Thursday, August 12, 2010

6th Circuit Upholds Trademark Infringement Claims By Seventh Day Adventist Church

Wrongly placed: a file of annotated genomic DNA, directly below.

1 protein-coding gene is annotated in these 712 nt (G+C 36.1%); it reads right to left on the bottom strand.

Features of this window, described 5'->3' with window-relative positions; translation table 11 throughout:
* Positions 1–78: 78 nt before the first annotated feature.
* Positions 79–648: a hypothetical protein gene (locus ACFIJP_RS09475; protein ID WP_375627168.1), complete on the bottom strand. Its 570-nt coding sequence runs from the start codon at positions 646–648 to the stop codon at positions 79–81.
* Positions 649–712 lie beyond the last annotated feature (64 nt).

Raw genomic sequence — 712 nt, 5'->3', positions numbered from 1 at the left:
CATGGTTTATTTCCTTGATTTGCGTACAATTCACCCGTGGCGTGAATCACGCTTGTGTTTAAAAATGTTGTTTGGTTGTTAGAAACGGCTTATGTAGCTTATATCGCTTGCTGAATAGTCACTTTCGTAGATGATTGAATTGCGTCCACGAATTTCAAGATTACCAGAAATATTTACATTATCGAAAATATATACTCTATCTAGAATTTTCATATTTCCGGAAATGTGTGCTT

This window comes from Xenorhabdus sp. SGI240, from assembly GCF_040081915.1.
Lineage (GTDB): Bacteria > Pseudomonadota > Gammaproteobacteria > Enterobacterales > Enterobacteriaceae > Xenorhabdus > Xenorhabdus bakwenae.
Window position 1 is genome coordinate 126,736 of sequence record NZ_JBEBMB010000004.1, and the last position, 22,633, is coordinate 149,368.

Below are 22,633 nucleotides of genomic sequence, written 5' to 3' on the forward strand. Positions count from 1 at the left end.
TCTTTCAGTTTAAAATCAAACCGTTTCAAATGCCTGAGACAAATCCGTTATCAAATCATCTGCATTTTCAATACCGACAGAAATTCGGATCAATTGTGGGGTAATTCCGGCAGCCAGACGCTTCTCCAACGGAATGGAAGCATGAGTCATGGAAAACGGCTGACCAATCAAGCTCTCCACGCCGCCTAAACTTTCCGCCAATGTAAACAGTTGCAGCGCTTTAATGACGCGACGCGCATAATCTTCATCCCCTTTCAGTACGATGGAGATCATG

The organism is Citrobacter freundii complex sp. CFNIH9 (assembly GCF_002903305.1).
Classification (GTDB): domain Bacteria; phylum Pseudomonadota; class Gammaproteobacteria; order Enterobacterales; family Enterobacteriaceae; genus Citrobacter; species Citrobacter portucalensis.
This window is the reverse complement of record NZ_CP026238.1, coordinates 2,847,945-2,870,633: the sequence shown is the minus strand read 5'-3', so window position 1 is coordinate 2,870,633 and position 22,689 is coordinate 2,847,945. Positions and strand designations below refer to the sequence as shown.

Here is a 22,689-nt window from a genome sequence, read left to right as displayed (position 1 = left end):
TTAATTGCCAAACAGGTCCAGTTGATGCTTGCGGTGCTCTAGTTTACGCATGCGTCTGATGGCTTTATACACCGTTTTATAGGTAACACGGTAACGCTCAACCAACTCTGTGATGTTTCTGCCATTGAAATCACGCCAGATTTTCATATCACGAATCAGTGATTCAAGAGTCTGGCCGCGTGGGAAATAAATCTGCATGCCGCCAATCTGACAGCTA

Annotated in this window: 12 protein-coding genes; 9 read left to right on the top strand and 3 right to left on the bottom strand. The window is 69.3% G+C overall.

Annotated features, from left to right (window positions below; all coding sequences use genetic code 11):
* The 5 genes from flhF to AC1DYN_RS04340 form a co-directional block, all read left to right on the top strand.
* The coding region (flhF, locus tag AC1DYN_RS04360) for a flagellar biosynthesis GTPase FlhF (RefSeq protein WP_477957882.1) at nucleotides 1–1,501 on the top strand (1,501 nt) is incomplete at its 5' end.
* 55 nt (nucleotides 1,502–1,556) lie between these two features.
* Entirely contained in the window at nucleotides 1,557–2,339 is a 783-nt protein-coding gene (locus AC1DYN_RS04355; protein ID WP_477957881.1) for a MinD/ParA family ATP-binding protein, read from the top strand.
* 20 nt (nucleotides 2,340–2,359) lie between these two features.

In General Conference Corporation of Seventh Day Adventists v. McGill, (6th Cir., Aug. 10, 2010), the U.S. 6th Circuit Court of Appeals rejected efforts by defendant to obtain dismissal of various trademark infringement claims against him brought by two Seventh Day Adventist organizations. Defendant broke away from the Seventh Day Adventist Church and began his own congregation (which has 3 members). He called the new religious organization the Creation Seventh Day & Adventist Church. Defendant believed he was divinely mandated to use the Seventh Day Adventist name. The court refused to carve out a new exception under trademark law for disputes involving religious use of intellectual religious property. It also rejected defendant's claim that the Religious Freedom Restoration Act applies to the case, holding that RFRA applies only in suits against the government. It also agreed with the district court that the "Seventh Day Adventist" trademark is valid and that defendant's use of the mark is likely to cause confusion among the public. (See prior related posting.)